Add to this Popper’s dictum about the tentativeness of all scientific statements as being falsifiable but not ultimately provable, and the limitations of our knowledge become all too apparent. Both scientists and theologians, in other words, and even popes, need to accept their fallibility.

Apart from a passing reference, this is a Richard Dawkins-free book. It also provides a useful reminder that there was a scientifically and theologically based tradition of atheism in European culture long before Darwin. Küng comments, “Beyond question, the critique of religion offered by these ‘new materialists’ has not remotely reached the depth of their classical predecessors”.

Feuerbach, Marx, Freud and Nietzsche, where are you now?

Science”, Küng continues, “does not have to ‘prove’ the existence or superfluity of God. Rather, it has to advance the explicability of our universe by physics as far as possible and at the same time leave room for what in principle cannot be explained by physics.”

I am not sure this is a wise way of putting things, being all too redolent of the “God of the gaps”. Nevertheless, like all of Küng’s work, this is a learned book, full of interesting insights, drawing heavily on European philosophy and theology, and frequently critical of his own Church. To those who know his other works, it may seem strange to suggest that this one would have been better if it had been longer. Too much is assumed too quickly. In the section “How Did Life Arise?”, for instance, he slides over all the scientific difficulties to which Lennox draws attention, and implies that all the theological problems are solved simply by interpreting evolution as creation.

John Polkinghorne is a safer guide...

[Polkinghorne`s] autobiography, From Physicist to Priest, is as charming and humble as the man himself.

A scholarship in mathematics to Trinity College, Cambridge, set him on course; a post-doctoral fellowship took him to California, where he was a member of the team working on particle physics at a crucial stage in the development of the so-called Standard Model of the physical structure of matter; and at the age of thirty-eight he was back in Cambridge as the first holder of the newly established chair of Mathematical Physics.

He was elected a Fellow of the Royal Society at the age of forty-four, and, three years later, offered himself for ordination in the Church of England. After training for the ministry in Cambridge, he was ordained in 1981, served as a curate in Bristol, and for a few years was a country vicar in Kent.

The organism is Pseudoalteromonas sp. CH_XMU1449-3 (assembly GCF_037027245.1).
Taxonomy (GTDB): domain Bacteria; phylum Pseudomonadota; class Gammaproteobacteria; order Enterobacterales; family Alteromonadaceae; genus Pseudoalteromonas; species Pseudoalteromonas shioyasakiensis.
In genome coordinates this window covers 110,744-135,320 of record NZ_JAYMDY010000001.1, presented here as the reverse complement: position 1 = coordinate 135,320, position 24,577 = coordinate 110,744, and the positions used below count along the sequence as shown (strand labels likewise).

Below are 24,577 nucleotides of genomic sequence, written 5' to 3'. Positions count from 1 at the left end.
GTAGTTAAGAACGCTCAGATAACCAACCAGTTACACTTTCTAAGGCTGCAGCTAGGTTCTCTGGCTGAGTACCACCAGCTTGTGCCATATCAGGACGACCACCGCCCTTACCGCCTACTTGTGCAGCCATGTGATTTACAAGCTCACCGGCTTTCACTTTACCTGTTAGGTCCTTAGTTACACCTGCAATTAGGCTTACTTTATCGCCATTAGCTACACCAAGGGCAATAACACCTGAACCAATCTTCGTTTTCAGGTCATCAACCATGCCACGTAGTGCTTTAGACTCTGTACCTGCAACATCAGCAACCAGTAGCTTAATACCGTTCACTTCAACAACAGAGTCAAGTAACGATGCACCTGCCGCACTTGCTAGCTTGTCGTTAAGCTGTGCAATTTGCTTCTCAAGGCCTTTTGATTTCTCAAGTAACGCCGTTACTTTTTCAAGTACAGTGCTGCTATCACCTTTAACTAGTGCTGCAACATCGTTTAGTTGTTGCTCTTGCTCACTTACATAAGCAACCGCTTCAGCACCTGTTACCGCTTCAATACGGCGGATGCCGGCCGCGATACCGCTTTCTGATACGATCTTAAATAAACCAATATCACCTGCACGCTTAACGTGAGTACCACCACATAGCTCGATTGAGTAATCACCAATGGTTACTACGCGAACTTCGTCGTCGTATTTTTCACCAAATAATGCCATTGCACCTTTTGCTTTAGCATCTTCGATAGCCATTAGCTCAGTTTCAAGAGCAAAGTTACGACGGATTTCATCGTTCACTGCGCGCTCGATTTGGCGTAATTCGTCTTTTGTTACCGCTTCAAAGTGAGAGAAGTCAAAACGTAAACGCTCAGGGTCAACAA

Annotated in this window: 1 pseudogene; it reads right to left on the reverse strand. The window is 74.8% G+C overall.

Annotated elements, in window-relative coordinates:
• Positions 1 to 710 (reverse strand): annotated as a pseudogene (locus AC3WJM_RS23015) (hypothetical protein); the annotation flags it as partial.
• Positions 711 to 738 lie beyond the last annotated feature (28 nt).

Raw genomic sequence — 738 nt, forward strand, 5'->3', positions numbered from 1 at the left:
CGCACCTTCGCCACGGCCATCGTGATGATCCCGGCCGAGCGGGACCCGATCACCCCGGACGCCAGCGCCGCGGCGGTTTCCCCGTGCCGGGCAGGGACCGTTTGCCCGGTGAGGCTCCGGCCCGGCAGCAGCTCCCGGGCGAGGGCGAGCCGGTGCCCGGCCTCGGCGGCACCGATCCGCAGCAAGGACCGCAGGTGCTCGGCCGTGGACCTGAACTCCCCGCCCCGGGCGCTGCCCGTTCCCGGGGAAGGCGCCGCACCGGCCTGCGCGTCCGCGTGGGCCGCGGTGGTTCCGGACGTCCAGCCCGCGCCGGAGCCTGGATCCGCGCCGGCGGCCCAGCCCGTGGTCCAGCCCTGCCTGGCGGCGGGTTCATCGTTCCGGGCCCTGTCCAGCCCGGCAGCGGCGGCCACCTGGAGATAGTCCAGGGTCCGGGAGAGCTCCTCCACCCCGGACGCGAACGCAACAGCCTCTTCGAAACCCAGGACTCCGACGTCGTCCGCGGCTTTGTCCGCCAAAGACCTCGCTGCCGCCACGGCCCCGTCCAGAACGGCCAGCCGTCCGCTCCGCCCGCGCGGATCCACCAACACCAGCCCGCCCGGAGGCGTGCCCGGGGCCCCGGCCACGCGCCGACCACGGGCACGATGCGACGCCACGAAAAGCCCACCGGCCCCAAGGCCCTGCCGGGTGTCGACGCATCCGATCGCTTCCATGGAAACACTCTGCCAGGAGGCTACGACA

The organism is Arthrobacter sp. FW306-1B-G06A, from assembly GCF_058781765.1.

The call to return to Cambridge as Dean of Trinity Hall, and eventually as President of Queens’ College, gave him the leisure to write, since when he has been a prolific author, at times producing several books a year on various aspects of science and religion. He is better placed than most people to write about the nature of created reality and its relation to the human (mathematical) mind, but this book is purely about his own remarkable life.

Evolution is not his primary concern, yet his profound mathematical insights into the nature of created reality endorse Tina Beattie’s distinction between creativity and design. In his book Science and Creation he writes that

". . . the order and disorder which intertwine in the process of the world show that the universe upheld by the divine Word is not a clear cold cosmos whose history is the inevitable unfolding of an invulnerable plan. It is a world kept in being by the divine Juggler rather than by the divine Structural Engineer, a world whose precarious process speaks of the free gift of Love. We are accustomed to think of the vulnerability accepted by the Word in the incarnation, a vulnerability potentially present in the baby lying in the manger and realized to the full in the man hanging on the cross. What is there revealed of the divine in the human life of Jesus is also to be discerned in the cosmic story of creation."

The fact that there are those who go to great lengths to resist this interpretation is a back-handed tribute to the divine gift of freedom which it presupposes."